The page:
Podocytes represent an essential component of the kidney's glomerular filtration barrier. They stay attached to the glomerular basement membrane via integrin interactions that support the capillary wall to withstand the pulsating filtration pressure. Podocyte structure is maintained by a dynamic actin cytoskeleton. Terminal differentiation is coupled with permanent exit from the cell cycle and arrest in a postmitotic state. Postmitotic podocytes do not have an infinite life span; in fact, physiologic loss in the urine is documented. Proteinuria and other injuries accelerate podocyte loss or induce death. Mature podocytes are unable to replicate and maintain their actin cytoskeleton simultaneously. By the end of mitosis, cytoskeletal actin forms part of the contractile ring, rendering a round shape to podocytes. Therefore, when podocyte mitosis is attempted, it may lead to aberrant mitosis (ie, mitotic catastrophe). Mitotic catastrophe implies that mitotic podocytes eventually detach or die; this is a previously unrecognized form of podocyte loss and a compensatory mechanism for podocyte hypertrophy that relies on post-G1-phase cell cycle arrest. In contrast, local podocyte progenitors (parietal epithelial cells) exhibit a simple actin cytoskeleton structure and can easily undergo mitosis, supporting podocyte regeneration. In this review we provide an appraisal of the in situ pathology of mitotic catastrophe compared with other proposed types of podocyte death and put experimental and renal biopsy data in a unified perspective.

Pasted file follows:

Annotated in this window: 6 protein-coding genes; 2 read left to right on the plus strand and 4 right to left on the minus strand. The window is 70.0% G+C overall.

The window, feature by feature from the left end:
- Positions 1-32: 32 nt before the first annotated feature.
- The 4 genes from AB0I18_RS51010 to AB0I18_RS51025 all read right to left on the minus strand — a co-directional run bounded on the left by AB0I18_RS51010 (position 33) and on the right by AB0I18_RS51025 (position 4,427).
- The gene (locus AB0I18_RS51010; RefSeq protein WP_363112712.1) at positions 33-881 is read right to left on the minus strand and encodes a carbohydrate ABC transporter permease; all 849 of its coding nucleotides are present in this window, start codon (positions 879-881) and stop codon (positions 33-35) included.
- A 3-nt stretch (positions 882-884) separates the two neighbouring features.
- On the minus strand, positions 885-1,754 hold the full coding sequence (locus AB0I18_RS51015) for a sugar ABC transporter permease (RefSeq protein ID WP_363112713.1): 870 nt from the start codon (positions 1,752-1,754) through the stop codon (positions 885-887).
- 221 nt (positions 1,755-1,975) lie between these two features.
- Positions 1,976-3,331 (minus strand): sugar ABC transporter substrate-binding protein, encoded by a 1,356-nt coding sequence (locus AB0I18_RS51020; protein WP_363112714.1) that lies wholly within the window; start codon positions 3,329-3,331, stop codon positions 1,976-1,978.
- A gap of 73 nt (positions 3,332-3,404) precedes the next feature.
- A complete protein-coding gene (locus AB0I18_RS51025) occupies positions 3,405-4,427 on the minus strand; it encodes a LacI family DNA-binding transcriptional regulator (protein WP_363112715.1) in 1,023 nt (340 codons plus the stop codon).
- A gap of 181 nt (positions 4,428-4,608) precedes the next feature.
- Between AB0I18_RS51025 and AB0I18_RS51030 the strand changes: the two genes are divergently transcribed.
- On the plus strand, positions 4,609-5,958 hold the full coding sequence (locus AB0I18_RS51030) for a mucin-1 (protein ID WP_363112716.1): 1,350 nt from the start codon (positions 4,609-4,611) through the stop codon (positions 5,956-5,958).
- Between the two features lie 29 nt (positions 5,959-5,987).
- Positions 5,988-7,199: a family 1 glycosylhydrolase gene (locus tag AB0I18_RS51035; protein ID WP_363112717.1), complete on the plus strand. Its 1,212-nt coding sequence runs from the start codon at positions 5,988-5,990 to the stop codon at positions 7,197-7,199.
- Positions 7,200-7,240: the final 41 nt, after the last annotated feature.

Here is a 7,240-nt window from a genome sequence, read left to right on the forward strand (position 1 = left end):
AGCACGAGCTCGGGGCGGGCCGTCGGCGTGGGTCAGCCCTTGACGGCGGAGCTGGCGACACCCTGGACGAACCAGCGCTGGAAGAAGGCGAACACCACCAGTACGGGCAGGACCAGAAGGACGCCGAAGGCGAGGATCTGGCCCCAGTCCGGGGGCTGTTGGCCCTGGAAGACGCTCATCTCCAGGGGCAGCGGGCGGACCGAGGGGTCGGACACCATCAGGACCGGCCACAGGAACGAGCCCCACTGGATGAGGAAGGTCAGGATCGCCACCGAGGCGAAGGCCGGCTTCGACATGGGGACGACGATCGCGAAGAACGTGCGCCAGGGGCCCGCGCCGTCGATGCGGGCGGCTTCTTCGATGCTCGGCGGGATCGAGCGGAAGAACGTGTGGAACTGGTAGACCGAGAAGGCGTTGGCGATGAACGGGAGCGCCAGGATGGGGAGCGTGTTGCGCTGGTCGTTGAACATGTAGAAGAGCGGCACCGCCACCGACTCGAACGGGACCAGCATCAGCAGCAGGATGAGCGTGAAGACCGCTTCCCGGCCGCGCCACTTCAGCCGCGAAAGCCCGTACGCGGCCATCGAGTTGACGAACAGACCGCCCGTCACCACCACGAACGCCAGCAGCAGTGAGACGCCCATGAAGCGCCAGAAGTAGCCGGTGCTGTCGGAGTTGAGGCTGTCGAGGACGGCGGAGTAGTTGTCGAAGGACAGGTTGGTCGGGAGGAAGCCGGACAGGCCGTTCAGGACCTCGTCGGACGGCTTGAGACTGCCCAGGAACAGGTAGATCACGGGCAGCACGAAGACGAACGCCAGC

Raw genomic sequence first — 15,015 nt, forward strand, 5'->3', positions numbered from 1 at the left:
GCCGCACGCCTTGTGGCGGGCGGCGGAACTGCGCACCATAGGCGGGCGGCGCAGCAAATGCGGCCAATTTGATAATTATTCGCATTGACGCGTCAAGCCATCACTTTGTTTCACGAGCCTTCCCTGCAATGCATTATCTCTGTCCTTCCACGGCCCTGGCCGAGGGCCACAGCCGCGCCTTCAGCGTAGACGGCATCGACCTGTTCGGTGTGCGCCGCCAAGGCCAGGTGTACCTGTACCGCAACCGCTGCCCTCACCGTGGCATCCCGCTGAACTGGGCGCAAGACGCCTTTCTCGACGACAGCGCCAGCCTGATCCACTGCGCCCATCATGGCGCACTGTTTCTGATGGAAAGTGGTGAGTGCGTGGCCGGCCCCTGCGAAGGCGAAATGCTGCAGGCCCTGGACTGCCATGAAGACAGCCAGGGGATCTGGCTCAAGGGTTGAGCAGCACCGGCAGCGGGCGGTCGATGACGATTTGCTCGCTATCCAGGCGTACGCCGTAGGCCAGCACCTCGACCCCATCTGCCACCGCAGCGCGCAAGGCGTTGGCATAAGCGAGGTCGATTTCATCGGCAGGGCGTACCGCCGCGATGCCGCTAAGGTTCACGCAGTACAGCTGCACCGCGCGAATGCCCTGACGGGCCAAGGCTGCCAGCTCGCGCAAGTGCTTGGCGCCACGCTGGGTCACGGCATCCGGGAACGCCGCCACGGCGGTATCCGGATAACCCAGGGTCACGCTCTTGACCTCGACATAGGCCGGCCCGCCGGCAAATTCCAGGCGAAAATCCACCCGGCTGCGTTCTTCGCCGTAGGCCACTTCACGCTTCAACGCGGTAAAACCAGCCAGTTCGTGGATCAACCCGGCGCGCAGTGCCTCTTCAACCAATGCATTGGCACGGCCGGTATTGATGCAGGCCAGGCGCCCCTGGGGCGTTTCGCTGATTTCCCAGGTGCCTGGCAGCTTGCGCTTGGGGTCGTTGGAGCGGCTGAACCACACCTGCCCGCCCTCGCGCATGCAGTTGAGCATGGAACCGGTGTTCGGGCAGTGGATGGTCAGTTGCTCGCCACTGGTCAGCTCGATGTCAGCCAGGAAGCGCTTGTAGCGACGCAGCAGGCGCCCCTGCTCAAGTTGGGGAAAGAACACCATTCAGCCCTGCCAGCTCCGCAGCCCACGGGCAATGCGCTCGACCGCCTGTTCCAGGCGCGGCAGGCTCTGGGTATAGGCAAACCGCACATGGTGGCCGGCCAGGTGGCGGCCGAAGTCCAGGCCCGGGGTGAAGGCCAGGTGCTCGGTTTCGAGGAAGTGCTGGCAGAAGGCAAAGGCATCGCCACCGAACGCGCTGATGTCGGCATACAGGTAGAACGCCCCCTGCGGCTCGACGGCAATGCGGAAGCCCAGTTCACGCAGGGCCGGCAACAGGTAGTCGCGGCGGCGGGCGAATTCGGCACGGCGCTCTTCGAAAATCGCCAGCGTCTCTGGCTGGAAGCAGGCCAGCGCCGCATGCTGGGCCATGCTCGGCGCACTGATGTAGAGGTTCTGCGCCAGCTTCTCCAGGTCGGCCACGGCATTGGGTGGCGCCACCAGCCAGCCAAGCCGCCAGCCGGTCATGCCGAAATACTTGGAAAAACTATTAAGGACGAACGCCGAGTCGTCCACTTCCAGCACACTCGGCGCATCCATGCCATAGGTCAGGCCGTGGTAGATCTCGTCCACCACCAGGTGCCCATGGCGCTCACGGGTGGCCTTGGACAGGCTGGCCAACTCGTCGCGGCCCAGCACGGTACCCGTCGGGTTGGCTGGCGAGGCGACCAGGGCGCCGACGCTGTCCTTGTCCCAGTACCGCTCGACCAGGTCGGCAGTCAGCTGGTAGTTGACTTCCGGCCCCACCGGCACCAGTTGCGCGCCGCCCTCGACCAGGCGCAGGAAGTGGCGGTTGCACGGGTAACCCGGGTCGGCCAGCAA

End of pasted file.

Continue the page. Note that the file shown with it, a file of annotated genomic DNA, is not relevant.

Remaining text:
Copyright © 2013 American Society for Investigative Pathology. Published by Elsevier Inc. All rights reserved.